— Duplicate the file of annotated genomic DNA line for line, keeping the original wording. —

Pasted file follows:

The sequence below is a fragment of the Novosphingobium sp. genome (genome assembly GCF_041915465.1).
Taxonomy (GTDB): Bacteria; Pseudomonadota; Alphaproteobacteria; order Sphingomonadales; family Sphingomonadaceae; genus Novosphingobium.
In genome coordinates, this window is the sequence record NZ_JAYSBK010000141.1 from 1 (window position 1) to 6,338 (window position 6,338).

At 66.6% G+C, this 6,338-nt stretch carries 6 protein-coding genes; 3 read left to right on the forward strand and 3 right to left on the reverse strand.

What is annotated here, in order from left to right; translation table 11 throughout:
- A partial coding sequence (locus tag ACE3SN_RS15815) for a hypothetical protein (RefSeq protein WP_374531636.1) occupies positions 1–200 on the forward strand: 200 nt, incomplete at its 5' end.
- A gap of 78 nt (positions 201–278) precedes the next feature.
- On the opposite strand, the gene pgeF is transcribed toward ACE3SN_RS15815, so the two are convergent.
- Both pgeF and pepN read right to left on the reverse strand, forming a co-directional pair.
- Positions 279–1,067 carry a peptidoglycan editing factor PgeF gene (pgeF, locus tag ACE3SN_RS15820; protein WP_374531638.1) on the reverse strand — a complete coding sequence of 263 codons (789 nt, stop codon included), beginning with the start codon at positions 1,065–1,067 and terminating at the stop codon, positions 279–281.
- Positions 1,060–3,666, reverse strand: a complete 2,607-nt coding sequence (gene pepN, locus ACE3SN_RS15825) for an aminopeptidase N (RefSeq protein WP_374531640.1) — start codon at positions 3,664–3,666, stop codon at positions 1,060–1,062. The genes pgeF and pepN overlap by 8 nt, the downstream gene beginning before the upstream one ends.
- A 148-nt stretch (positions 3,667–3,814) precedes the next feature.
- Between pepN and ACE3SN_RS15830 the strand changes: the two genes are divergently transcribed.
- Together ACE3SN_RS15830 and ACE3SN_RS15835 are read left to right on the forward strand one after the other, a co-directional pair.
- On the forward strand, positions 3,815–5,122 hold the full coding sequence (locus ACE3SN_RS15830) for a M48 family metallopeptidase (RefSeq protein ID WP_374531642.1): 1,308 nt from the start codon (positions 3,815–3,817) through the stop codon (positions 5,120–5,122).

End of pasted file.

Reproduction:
The sequence below is a fragment of the Novosphingobium sp. genome (genome assembly GCF_041915465.1).
Taxonomy (GTDB): Bacteria; Pseudomonadota; Alphaproteobacteria; order Sphingomonadales; family Sphingomonadaceae; genus Novosphingobium.
In genome coordinates, this window is the sequence record NZ_JAYSBK010000141.1 from 1 (window position 1) to 6,338 (window position 6,338).

At 66.6% G+C, this 6,338-nt stretch carries 6 protein-coding genes; 3 read left to right on the forward strand and 3 right to left on the reverse strand.

What is annotated here, in order from left to right; translation table 11 throughout:
- A partial coding sequence (locus tag ACE3SN_RS15815) for a hypothetical protein (RefSeq protein WP_374531636.1) occupies positions 1–200 on the forward strand: 200 nt, incomplete at its 5' end.
- A gap of 78 nt (positions 201–278) precedes the next feature.
- On the opposite strand, the gene pgeF is transcribed toward ACE3SN_RS15815, so the two are convergent.
- Both pgeF and pepN read right to left on the reverse strand, forming a co-directional pair.
- Positions 279–1,067 carry a peptidoglycan editing factor PgeF gene (pgeF, locus tag ACE3SN_RS15820; protein WP_374531638.1) on the reverse strand — a complete coding sequence of 263 codons (789 nt, stop codon included), beginning with the start codon at positions 1,065–1,067 and terminating at the stop codon, positions 279–281.
- Positions 1,060–3,666, reverse strand: a complete 2,607-nt coding sequence (gene pepN, locus ACE3SN_RS15825) for an aminopeptidase N (RefSeq protein WP_374531640.1) — start codon at positions 3,664–3,666, stop codon at positions 1,060–1,062. The genes pgeF and pepN overlap by 8 nt, the downstream gene beginning before the upstream one ends.
- A 148-nt stretch (positions 3,667–3,814) precedes the next feature.
- Between pepN and ACE3SN_RS15830 the strand changes: the two genes are divergently transcribed.
- Together ACE3SN_RS15830 and ACE3SN_RS15835 are read left to right on the forward strand one after the other, a co-directional pair.
- On the forward strand, positions 3,815–5,122 hold the full coding sequence (locus ACE3SN_RS15830) for a M48 family metallopeptidase (RefSeq protein ID WP_374531642.1): 1,308 nt from the start codon (positions 3,815–3,817) through the stop codon (positions 5,120–5,122).